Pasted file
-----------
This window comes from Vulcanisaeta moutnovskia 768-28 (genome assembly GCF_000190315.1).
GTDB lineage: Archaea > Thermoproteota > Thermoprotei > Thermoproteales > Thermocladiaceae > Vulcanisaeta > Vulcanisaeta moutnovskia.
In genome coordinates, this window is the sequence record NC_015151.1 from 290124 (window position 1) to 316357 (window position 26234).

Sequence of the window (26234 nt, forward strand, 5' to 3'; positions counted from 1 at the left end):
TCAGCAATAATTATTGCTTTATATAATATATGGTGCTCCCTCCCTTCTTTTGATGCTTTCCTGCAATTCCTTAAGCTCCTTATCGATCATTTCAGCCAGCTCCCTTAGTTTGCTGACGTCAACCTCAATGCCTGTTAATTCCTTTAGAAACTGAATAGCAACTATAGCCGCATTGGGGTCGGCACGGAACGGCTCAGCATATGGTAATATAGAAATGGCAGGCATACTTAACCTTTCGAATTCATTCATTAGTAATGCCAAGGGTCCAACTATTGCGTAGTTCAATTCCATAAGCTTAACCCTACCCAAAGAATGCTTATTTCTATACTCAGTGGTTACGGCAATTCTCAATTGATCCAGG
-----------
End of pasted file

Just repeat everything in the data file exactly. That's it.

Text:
This window comes from Vulcanisaeta moutnovskia 768-28 (genome assembly GCF_000190315.1).
GTDB lineage: Archaea > Thermoproteota > Thermoprotei > Thermoproteales > Thermocladiaceae > Vulcanisaeta > Vulcanisaeta moutnovskia.
In genome coordinates, this window is the sequence record NC_015151.1 from 290124 (window position 1) to 316357 (window position 26234).

Sequence of the window (26234 nt, forward strand, 5' to 3'; positions counted from 1 at the left end):
TCAGCAATAATTATTGCTTTATATAATATATGGTGCTCCCTCCCTTCTTTTGATGCTTTCCTGCAATTCCTTAAGCTCCTTATCGATCATTTCAGCCAGCTCCCTTAGTTTGCTGACGTCAACCTCAATGCCTGTTAATTCCTTTAGAAACTGAATAGCAACTATAGCCGCATTGGGGTCGGCACGGAACGGCTCAGCATATGGTAATATAGAAATGGCAGGCATACTTAACCTTTCGAATTCATTCATTAGTAATGCCAAGGGTCCAACTATTGCGTAGTTCAATTCCATAAGCTTAACCCTACCCAAAGAATGCTTATTTCTATACTCAGTGGTTACGGCAATTCTCAATTGATCCAGG